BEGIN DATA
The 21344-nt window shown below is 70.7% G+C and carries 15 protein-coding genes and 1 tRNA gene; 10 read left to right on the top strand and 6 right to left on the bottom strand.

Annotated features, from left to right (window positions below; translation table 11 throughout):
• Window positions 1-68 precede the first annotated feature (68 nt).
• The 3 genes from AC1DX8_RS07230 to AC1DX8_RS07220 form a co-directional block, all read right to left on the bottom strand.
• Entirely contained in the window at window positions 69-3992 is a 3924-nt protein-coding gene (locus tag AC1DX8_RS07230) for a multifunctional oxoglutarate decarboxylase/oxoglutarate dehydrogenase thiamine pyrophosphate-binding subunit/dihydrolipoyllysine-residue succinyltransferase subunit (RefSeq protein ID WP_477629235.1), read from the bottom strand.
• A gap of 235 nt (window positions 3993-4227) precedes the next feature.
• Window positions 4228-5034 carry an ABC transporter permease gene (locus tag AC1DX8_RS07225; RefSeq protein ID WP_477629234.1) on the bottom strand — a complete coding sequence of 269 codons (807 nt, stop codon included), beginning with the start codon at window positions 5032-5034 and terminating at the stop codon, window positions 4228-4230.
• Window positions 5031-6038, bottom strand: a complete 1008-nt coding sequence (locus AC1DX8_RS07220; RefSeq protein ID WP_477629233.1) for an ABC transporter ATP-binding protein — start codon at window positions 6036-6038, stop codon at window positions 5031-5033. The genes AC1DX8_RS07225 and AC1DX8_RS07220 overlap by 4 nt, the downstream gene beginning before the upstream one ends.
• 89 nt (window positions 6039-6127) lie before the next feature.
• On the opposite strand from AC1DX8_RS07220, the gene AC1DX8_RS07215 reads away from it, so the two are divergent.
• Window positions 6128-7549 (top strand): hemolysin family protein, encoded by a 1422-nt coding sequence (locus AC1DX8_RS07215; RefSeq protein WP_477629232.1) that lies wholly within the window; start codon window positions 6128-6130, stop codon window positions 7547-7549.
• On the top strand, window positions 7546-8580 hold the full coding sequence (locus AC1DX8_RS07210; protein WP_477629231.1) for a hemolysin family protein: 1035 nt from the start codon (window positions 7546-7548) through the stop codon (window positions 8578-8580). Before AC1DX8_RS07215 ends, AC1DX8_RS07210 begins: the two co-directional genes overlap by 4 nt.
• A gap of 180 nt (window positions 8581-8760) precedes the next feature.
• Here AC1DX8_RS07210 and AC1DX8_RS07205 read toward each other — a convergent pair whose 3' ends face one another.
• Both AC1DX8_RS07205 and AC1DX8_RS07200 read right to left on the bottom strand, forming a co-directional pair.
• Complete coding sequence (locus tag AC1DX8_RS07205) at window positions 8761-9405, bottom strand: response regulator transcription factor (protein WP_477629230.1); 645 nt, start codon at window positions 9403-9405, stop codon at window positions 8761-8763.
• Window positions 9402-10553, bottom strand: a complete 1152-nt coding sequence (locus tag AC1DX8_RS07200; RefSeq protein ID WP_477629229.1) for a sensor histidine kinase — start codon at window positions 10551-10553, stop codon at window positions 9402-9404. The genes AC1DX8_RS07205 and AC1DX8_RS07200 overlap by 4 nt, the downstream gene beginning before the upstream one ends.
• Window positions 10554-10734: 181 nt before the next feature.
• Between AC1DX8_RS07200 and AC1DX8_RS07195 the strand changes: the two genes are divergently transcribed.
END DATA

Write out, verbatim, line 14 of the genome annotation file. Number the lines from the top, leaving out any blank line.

• Here AC1DX8_RS07210 and AC1DX8_RS07205 read toward each other — a convergent pair whose 3' ends face one another.